Eleven years after the €52bn Gucci owner bought Puma, it is letting go of the brand to focus on luxury goods. Alice Grhns reports.
"Gucci-owner Kering has chosen an opportune moment to let go of its $4.9bn stake in Puma," says Stephen Wilmot in The Wall Street Journal. Sprinter Usain Bolt raised the visibility of the German trainers brand, but problems at rival firm Nike have also helped Kering "race out of its less than record-setting investment".
Under chairman and controlling shareholder Franois-Henri Pinault, Paris-listed Kering has spent the past decade transforming itself from a retail conglomerate into a luxury group. Thus, "disposing of its long-suffering 86% stake in independently listed Puma most of which was bought for €330 a share in 2007 is the final step".
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Yet "investors are taking it like a fashion faux-pas", says Andrea Felsted in Bloomberg Gadfly. Rather than find a buyer willing to pay a premium for its stake, Kering plans to distribute 70% of its holding in Puma to its own shareholders. The news sent Puma's stock down 16% last week, its biggest fall in almost 17 years. Kering's own shares slipped 2.4%.
A good time to sell
But "investors should get over their disappointment", continues Felsted. The sale is "a well-timed move". It should help Kering attract a premium valuation as a pure luxury brand, and also provide some defence for when Gucci's "phenomenal growth" begins to slow. Puma's performance has also improved, with the stock up 45% in the past year, partially thanks to increasing demand for "athleisure" products.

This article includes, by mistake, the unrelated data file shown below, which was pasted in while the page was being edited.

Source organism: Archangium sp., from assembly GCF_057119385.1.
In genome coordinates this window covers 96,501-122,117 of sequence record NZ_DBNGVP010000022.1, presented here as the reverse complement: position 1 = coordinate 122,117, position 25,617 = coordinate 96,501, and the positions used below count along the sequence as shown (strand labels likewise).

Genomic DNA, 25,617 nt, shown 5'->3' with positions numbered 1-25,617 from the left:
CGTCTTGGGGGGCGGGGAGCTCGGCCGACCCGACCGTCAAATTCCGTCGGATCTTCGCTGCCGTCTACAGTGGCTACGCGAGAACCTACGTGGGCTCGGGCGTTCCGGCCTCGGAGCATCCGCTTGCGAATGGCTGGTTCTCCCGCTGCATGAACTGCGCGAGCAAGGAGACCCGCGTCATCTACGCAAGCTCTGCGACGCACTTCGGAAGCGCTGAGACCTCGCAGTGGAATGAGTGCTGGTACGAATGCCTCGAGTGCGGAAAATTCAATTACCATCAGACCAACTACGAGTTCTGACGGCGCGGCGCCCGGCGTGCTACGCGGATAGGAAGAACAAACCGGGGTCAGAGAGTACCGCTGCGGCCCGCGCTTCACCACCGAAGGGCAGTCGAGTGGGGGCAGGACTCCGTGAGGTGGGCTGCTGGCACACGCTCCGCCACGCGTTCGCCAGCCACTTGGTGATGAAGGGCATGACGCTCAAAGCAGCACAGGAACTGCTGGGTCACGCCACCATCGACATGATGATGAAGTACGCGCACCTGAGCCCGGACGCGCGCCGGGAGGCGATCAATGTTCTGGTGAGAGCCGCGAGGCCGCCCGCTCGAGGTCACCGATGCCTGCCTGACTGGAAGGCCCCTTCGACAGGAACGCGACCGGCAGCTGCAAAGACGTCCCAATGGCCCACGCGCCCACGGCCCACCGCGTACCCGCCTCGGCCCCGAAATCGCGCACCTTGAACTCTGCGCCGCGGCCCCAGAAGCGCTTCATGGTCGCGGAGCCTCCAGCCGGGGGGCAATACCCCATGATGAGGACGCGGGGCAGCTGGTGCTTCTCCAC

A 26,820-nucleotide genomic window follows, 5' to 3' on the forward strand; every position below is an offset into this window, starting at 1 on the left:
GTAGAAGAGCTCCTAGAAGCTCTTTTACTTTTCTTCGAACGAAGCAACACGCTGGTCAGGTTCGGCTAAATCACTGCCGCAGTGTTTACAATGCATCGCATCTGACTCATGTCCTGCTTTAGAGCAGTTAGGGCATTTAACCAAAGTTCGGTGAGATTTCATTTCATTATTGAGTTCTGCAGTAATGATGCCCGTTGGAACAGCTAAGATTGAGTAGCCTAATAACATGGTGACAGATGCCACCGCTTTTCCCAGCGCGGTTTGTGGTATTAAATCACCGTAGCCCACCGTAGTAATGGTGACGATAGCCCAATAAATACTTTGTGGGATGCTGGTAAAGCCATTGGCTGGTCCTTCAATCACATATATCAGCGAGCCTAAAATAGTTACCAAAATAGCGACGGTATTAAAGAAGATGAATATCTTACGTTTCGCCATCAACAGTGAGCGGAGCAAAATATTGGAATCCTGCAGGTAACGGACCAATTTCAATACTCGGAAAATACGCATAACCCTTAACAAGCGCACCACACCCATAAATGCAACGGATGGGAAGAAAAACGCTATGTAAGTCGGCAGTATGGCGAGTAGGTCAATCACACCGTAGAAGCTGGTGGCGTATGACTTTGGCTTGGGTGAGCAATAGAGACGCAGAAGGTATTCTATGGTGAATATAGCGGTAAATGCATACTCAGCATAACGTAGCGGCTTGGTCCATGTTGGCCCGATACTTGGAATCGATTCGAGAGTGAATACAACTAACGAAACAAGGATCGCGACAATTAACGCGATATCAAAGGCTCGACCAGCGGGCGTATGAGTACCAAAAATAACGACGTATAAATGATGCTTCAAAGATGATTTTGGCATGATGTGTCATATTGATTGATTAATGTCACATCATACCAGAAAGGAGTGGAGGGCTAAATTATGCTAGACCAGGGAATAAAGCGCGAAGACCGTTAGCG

Kering will keep 16% of the company. The Pinault family's investment arm, Artemis, will also hold on to the 29% stake in Puma it will get from its 41% ownership of Kering. The proportion of Puma's shares that are freely tradable will increase to around 55%, notes Reuters.
Puma's shares are still trading at around the price originally Kering bought. "That's hardly stellar", says Carol Ryan on Breakingviews. Kering might have preferred to sell at a higher price. "Nonetheless the valuation has been nursed back to relative health following a spell of underperformance several years ago."
Kering, on the other hand, has traded at a lower price/earnings ratio than its larger French luxury rival LVMH for most of the past decade. This week, however, it edged ahead to trade at around 23 times estimated forward earnings. Indeed, by getting rid of the last of Kering's less exclusive brands as well as a lower-margin business, Kering should be able to lift its own profitability. Group operating margin was 16.9% in the first half of 2017, compared with the luxury division's 24.9%. Essentially, by focusing on pure luxury, "it is gaining race-fitness".
Carillion's messy collapse will hurt others
"Government contractor Carillion's collapse into liquidation is an embarrassment for all concerned," says Lionel Laurent in Bloomberg Gadfly. Its demise may have been triggered "by a perfect storm of several projects going wrong at the same time, but the long-term causes lie in its racy expansion and over-reliance on debt". Between 2012 and 2016, net debt to equity doubled from 15% to 30%. The company responsible for delivering large-scale projects such as the HS2 high-speed rail link (see page 13) tried to sober up, but too late. "The hard work of cutting debt and dividends only began in 2017."